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JSON Web Token Refreshing a token

In this article, we’ll explain about JSON Web Token Refreshing a token.

Introduction

In this section we touch upon refreshing an access token.

Types of tokens

In general there are two type of tokens: access token and a refresh token. The access token is used for making API calls towards the server. Access tokens have a limited life span, that’s where the refresh token comes in. Once the access token is no longer valid a request can me made towards the server to get a new access token by presenting the refresh token. The refresh token can expire but their life span is much longer. This solves the problem of a user having to authenticate again with their credentials. Whether you should use a refresh token and access token depends.

The refresh token is a random string which the server can keep track of (in memory or store in a database) in order to match the refresh token to the user the refresh token was granted to. So in this case whenever the access token is still valid we can speak of a "stateless" session, there is no burden on the server side to setup the user session, the token is self contained. When the access token is no longer valid the server needs to query for the stored refresh token to make sure the token is not blocked in any way.

Whenever the attacker gets a hold on an access token it is only valid for a certain amount of time (say 10 minutes). The attacker then needs the refresh token to get a new access token. That is why the refresh token needs better protection. It is also possible to make the refresh token stateless but this means it will become more difficult to see if the user revoked the tokens. After the server made all the validations it must return a new refresh token and a new access token to the client. The client can use the new access token to make the API call.

What should you check for?

Regardless of the chosen solution you should store enough information on the server side to validate whether the user is still trusted. You can think of many things, like store the ip address, keep track of how many times the refresh token is used (using the refresh token multiple times in the valid time window of the access token might indicate strange behavior, you can revoke all the tokens an let the user authenticate again).

Also keep track of which access token belonged to which refresh token otherwise an attacker might be able to get a new access token for a different user with the refresh token of the attacker (see https://emtunc.org/blog/11/2017/jwt-refresh-token-manipulation/ for a nice write up about how this attack works) Also a good thing to check for is the ip address or geolocation of the user. If you need to give out a new token check whether the location is still the same if not revoke all the tokens and let the user authenticate again.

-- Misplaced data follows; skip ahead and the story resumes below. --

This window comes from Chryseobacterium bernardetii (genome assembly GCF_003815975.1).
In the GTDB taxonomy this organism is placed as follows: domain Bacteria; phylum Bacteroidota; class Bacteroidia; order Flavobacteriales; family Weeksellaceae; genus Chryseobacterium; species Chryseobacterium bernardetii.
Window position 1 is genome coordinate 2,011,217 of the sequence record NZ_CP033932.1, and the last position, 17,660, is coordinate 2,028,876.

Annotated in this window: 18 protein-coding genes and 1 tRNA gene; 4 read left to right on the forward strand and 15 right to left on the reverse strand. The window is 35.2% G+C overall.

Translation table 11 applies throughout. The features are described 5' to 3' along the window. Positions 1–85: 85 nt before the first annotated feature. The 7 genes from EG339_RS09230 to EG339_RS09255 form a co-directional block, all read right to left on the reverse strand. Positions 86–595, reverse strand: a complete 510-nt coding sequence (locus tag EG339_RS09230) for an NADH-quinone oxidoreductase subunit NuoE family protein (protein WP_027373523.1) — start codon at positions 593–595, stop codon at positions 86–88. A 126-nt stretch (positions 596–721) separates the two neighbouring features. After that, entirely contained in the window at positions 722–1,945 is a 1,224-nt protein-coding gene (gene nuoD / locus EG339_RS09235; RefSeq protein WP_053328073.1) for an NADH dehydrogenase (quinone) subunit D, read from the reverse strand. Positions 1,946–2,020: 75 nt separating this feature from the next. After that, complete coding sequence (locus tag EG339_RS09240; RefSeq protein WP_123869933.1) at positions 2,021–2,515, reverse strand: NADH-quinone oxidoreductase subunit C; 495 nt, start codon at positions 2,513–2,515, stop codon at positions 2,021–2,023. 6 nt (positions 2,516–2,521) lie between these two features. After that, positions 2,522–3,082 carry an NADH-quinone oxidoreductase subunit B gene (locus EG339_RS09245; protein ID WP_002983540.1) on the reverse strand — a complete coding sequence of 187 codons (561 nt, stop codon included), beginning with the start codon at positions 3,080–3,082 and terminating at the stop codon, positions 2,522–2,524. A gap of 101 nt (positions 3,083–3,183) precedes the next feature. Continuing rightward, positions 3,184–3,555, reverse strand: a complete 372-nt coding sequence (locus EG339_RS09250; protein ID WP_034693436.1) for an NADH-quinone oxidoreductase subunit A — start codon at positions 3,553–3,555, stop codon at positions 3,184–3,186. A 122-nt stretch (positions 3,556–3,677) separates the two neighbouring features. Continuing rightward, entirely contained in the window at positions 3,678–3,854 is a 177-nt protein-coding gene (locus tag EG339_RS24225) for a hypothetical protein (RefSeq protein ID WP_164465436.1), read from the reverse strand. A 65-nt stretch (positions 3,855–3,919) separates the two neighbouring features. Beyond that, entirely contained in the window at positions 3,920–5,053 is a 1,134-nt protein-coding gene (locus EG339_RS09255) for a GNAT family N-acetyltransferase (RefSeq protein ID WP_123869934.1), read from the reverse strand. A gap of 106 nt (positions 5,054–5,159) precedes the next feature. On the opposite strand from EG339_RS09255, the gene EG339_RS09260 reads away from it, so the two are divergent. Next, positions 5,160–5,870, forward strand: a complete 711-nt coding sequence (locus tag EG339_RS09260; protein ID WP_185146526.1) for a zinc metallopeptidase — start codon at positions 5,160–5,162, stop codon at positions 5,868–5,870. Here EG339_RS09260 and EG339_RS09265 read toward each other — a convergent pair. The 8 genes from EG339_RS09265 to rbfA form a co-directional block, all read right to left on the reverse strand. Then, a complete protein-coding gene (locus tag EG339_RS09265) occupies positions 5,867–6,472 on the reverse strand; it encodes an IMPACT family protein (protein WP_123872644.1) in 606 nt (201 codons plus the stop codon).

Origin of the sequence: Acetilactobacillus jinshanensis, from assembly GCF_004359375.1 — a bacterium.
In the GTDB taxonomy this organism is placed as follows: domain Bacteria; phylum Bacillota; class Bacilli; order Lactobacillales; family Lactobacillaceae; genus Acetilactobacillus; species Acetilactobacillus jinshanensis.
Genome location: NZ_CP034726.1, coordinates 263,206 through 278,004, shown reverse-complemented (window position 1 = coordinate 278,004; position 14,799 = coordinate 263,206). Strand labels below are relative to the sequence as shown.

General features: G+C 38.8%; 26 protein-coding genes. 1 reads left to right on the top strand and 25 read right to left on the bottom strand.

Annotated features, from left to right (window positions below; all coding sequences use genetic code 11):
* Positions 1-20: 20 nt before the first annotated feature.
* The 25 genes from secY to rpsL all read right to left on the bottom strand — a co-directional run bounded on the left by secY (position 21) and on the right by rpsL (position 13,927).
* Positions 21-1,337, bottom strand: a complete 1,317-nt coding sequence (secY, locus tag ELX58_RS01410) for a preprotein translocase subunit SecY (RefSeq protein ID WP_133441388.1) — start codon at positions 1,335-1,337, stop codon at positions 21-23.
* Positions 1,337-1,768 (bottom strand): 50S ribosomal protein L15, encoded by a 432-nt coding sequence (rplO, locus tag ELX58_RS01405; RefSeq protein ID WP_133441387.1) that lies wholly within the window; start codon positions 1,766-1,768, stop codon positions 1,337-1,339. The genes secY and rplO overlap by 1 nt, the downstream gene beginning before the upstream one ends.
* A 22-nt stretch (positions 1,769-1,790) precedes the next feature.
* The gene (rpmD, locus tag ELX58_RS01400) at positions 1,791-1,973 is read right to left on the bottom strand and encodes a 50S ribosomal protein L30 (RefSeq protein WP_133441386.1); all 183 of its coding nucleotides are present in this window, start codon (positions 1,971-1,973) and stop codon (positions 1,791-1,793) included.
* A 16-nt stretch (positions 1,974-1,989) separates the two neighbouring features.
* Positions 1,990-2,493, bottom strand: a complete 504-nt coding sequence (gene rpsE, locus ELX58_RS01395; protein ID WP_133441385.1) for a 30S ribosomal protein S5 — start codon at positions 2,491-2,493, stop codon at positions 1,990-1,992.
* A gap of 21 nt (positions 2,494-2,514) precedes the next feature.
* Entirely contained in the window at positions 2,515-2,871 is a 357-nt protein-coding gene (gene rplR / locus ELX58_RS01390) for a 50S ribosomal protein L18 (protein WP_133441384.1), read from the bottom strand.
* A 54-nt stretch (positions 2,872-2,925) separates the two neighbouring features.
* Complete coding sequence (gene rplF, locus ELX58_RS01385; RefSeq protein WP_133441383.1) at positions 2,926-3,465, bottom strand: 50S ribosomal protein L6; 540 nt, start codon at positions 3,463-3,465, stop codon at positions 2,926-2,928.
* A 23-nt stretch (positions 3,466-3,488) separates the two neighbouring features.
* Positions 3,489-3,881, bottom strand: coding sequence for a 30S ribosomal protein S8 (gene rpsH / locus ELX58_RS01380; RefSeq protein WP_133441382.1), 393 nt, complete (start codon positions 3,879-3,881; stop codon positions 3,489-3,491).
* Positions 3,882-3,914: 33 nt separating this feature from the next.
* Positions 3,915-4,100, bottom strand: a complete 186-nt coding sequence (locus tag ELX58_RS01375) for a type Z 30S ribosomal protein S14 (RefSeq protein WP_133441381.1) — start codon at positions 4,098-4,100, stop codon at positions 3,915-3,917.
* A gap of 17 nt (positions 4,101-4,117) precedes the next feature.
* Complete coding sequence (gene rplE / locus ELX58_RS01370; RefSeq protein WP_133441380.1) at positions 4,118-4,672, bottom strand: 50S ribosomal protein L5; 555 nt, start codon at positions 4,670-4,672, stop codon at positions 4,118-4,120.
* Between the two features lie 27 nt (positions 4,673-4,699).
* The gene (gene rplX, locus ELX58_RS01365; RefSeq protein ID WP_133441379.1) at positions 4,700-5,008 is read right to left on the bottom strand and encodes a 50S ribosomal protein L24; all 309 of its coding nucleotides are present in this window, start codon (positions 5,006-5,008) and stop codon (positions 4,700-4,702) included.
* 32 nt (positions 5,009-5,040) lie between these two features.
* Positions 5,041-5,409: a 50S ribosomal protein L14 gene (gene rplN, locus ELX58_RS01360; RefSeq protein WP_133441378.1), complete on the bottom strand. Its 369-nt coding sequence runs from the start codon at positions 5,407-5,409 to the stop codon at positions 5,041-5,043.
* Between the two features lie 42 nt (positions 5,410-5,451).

Need for refresh tokens

Does it make sense to use a refresh token in a modern single page application (SPA)? As we have seen in the section about storing tokens there are two options: web storage or a cookie which mean a refresh token is right beside an access token, so if the access token is leaked chances are the refresh token will also be compromised. Most of the time there is a difference of course. The access token is sent when you make an API call, the refresh token is only sent when a new access token should be obtained, which in most cases is a different endpoint. If you end up on the same server you can choose to only use the access token.

As stated above using an access token and a separate refresh token gives some leverage for the server not to check the access token over and over. Only perform the check when the user needs a new access token. It is certainly possible to only use an access token. At the server you store the exact same information you would store for a refresh token, see previous paragraph. This way you need to check the token each time but this might be suitable depending on the application. In the case the refresh tokens are stored for validation it is important to protect these tokens as well (at least use a hash function to store them in your database).

JWT a good idea?

There are a lot of resources available which question the usecase for using JWT token for client to server authentication with regards to cookies. The best place to use a JWT token is between server to server communication. In a normal web application you are better of using plain old cookies. See for more information:

Reference: OWASP WebGoat

In this article, we’ve seen about JSON Web Token Refreshing a token.

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